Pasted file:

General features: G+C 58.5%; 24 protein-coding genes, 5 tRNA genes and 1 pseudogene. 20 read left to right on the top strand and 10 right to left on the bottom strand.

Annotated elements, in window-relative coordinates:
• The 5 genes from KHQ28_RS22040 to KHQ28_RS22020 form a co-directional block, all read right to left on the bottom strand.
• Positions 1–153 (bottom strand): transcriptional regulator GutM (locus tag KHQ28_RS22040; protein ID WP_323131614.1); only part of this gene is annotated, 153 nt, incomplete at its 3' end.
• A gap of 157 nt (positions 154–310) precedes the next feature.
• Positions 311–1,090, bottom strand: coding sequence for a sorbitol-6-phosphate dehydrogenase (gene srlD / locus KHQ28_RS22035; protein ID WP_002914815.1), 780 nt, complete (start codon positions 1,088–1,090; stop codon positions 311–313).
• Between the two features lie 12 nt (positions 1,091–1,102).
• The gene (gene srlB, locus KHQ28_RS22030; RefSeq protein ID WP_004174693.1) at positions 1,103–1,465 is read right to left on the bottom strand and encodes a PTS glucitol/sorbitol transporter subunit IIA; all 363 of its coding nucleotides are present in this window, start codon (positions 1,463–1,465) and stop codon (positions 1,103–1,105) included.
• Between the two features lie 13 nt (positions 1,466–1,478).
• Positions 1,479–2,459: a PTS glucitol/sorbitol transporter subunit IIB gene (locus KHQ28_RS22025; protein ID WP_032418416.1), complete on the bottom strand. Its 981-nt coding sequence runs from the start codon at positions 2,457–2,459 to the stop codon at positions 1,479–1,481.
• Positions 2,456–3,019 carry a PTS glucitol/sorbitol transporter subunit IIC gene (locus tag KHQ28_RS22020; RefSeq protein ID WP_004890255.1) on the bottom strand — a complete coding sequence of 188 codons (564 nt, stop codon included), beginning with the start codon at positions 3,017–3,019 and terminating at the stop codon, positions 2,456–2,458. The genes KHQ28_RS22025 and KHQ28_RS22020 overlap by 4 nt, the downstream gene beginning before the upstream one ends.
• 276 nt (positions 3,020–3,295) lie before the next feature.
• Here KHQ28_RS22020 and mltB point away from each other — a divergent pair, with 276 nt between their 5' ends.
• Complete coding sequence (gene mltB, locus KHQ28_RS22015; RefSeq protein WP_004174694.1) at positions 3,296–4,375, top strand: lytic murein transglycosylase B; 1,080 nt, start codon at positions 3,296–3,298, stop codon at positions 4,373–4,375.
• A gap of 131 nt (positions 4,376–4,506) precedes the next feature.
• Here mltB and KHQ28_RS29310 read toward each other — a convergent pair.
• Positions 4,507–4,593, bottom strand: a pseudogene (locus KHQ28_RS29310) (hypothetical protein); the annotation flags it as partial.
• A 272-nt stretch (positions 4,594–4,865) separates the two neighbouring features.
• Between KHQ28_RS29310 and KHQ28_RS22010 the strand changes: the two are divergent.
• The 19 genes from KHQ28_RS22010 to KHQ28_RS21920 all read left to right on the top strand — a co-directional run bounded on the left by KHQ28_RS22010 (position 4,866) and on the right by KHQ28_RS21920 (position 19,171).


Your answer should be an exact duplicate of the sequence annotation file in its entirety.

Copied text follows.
General features: G+C 58.5%; 24 protein-coding genes, 5 tRNA genes and 1 pseudogene. 20 read left to right on the top strand and 10 right to left on the bottom strand.

Annotated elements, in window-relative coordinates:
• The 5 genes from KHQ28_RS22040 to KHQ28_RS22020 form a co-directional block, all read right to left on the bottom strand.
• Positions 1–153 (bottom strand): transcriptional regulator GutM (locus tag KHQ28_RS22040; protein ID WP_323131614.1); only part of this gene is annotated, 153 nt, incomplete at its 3' end.
• A gap of 157 nt (positions 154–310) precedes the next feature.
• Positions 311–1,090, bottom strand: coding sequence for a sorbitol-6-phosphate dehydrogenase (gene srlD / locus KHQ28_RS22035; protein ID WP_002914815.1), 780 nt, complete (start codon positions 1,088–1,090; stop codon positions 311–313).
• Between the two features lie 12 nt (positions 1,091–1,102).
• The gene (gene srlB, locus KHQ28_RS22030; RefSeq protein ID WP_004174693.1) at positions 1,103–1,465 is read right to left on the bottom strand and encodes a PTS glucitol/sorbitol transporter subunit IIA; all 363 of its coding nucleotides are present in this window, start codon (positions 1,463–1,465) and stop codon (positions 1,103–1,105) included.
• Between the two features lie 13 nt (positions 1,466–1,478).
• Positions 1,479–2,459: a PTS glucitol/sorbitol transporter subunit IIB gene (locus KHQ28_RS22025; protein ID WP_032418416.1), complete on the bottom strand. Its 981-nt coding sequence runs from the start codon at positions 2,457–2,459 to the stop codon at positions 1,479–1,481.
• Positions 2,456–3,019 carry a PTS glucitol/sorbitol transporter subunit IIC gene (locus tag KHQ28_RS22020; RefSeq protein ID WP_004890255.1) on the bottom strand — a complete coding sequence of 188 codons (564 nt, stop codon included), beginning with the start codon at positions 3,017–3,019 and terminating at the stop codon, positions 2,456–2,458. The genes KHQ28_RS22025 and KHQ28_RS22020 overlap by 4 nt, the downstream gene beginning before the upstream one ends.
• 276 nt (positions 3,020–3,295) lie before the next feature.
• Here KHQ28_RS22020 and mltB point away from each other — a divergent pair, with 276 nt between their 5' ends.
• Complete coding sequence (gene mltB, locus KHQ28_RS22015; RefSeq protein WP_004174694.1) at positions 3,296–4,375, top strand: lytic murein transglycosylase B; 1,080 nt, start codon at positions 3,296–3,298, stop codon at positions 4,373–4,375.
• A gap of 131 nt (positions 4,376–4,506) precedes the next feature.
• Here mltB and KHQ28_RS29310 read toward each other — a convergent pair.
• Positions 4,507–4,593, bottom strand: a pseudogene (locus KHQ28_RS29310) (hypothetical protein); the annotation flags it as partial.
• A 272-nt stretch (positions 4,594–4,865) separates the two neighbouring features.
• Between KHQ28_RS29310 and KHQ28_RS22010 the strand changes: the two are divergent.
• The 19 genes from KHQ28_RS22010 to KHQ28_RS21920 all read left to right on the top strand — a co-directional run bounded on the left by KHQ28_RS22010 (position 4,866) and on the right by KHQ28_RS21920 (position 19,171).